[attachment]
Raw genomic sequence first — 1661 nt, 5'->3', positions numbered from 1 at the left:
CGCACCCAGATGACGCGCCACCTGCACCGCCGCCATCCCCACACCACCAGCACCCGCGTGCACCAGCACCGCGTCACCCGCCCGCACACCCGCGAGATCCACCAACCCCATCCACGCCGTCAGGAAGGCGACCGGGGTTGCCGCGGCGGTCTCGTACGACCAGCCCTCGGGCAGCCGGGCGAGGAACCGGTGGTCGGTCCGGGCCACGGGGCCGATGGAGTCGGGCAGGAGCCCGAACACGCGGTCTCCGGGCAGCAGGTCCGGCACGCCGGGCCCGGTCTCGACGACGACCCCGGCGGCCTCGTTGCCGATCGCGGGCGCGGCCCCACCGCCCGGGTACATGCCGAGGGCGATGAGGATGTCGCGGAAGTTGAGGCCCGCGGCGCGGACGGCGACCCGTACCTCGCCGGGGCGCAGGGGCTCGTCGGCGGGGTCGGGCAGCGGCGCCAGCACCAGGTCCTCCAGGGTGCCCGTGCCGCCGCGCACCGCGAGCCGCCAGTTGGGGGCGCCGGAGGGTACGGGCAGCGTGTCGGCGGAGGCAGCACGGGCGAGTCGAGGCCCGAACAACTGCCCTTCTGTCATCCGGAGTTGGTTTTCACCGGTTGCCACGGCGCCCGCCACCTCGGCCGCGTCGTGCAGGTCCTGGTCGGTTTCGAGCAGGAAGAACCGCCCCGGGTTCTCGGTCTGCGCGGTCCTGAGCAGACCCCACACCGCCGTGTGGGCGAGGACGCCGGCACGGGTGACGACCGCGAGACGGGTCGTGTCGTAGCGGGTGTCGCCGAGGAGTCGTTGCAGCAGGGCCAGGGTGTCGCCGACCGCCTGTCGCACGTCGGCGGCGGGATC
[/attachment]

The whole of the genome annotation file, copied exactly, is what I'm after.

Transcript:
Raw genomic sequence first — 1661 nt, 5'->3', positions numbered from 1 at the left:
CGCACCCAGATGACGCGCCACCTGCACCGCCGCCATCCCCACACCACCAGCACCCGCGTGCACCAGCACCGCGTCACCCGCCCGCACACCCGCGAGATCCACCAACCCCATCCACGCCGTCAGGAAGGCGACCGGGGTTGCCGCGGCGGTCTCGTACGACCAGCCCTCGGGCAGCCGGGCGAGGAACCGGTGGTCGGTCCGGGCCACGGGGCCGATGGAGTCGGGCAGGAGCCCGAACACGCGGTCTCCGGGCAGCAGGTCCGGCACGCCGGGCCCGGTCTCGACGACGACCCCGGCGGCCTCGTTGCCGATCGCGGGCGCGGCCCCACCGCCCGGGTACATGCCGAGGGCGATGAGGATGTCGCGGAAGTTGAGGCCCGCGGCGCGGACGGCGACCCGTACCTCGCCGGGGCGCAGGGGCTCGTCGGCGGGGTCGGGCAGCGGCGCCAGCACCAGGTCCTCCAGGGTGCCCGTGCCGCCGCGCACCGCGAGCCGCCAGTTGGGGGCGCCGGAGGGTACGGGCAGCGTGTCGGCGGAGGCAGCACGGGCGAGTCGAGGCCCGAACAACTGCCCTTCTGTCATCCGGAGTTGGTTTTCACCGGTTGCCACGGCGCCCGCCACCTCGGCCGCGTCGTGCAGGTCCTGGTCGGTTTCGAGCAGGAAGAACCGCCCCGGGTTCTCGGTCTGCGCGGTCCTGAGCAGACCCCACACCGCCGTGTGGGCGAGGACGCCGGCACGGGTGACGACCGCGAGACGGGTCGTGTCGTAGCGGGTGTCGCCGAGGAGTCGTTGCAGCAGGGCCAGGGTGTCGCCGACCGCCTGTCGCACGTCGGCGGCGGGATC